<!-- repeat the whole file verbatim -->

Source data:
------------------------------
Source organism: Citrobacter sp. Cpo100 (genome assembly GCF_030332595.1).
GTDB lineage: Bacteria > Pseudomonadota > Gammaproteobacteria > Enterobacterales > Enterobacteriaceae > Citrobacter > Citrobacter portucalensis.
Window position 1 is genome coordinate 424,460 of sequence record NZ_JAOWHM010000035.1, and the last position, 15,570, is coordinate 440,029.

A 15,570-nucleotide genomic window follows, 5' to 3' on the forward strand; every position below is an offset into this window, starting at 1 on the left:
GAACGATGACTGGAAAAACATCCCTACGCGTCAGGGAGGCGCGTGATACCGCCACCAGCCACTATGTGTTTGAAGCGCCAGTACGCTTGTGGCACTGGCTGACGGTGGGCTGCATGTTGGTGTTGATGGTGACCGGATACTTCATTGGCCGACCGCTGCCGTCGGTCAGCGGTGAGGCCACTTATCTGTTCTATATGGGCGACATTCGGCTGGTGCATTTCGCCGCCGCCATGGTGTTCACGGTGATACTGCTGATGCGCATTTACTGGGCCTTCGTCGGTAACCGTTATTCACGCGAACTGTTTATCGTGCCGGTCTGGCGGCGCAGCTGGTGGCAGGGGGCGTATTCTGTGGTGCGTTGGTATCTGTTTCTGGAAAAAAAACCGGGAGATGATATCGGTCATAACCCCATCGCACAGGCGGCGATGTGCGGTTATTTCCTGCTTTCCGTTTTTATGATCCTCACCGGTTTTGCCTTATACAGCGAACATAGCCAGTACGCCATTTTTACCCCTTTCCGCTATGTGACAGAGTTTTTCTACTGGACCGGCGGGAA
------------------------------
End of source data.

Source organism: Citrobacter sp. Cpo100 (genome assembly GCF_030332595.1).
GTDB lineage: Bacteria > Pseudomonadota > Gammaproteobacteria > Enterobacterales > Enterobacteriaceae > Citrobacter > Citrobacter portucalensis.
Window position 1 is genome coordinate 424,460 of sequence record NZ_JAOWHM010000035.1, and the last position, 15,570, is coordinate 440,029.

A 15,570-nucleotide genomic window follows, 5' to 3' on the forward strand; every position below is an offset into this window, starting at 1 on the left:
GAACGATGACTGGAAAAACATCCCTACGCGTCAGGGAGGCGCGTGATACCGCCACCAGCCACTATGTGTTTGAAGCGCCAGTACGCTTGTGGCACTGGCTGACGGTGGGCTGCATGTTGGTGTTGATGGTGACCGGATACTTCATTGGCCGACCGCTGCCGTCGGTCAGCGGTGAGGCCACTTATCTGTTCTATATGGGCGACATTCGGCTGGTGCATTTCGCCGCCGCCATGGTGTTCACGGTGATACTGCTGATGCGCATTTACTGGGCCTTCGTCGGTAACCGTTATTCACGCGAACTGTTTATCGTGCCGGTCTGGCGGCGCAGCTGGTGGCAGGGGGCGTATTCTGTGGTGCGTTGGTATCTGTTTCTGGAAAAAAAACCGGGAGATGATATCGGTCATAACCCCATCGCACAGGCGGCGATGTGCGGTTATTTCCTGCTTTCCGTTTTTATGATCCTCACCGGTTTTGCCTTATACAGCGAACATAGCCAGTACGCCATTTTTACCCCTTTCCGCTATGTGACAGAGTTTTTCTACTGGACCGGCGGGAA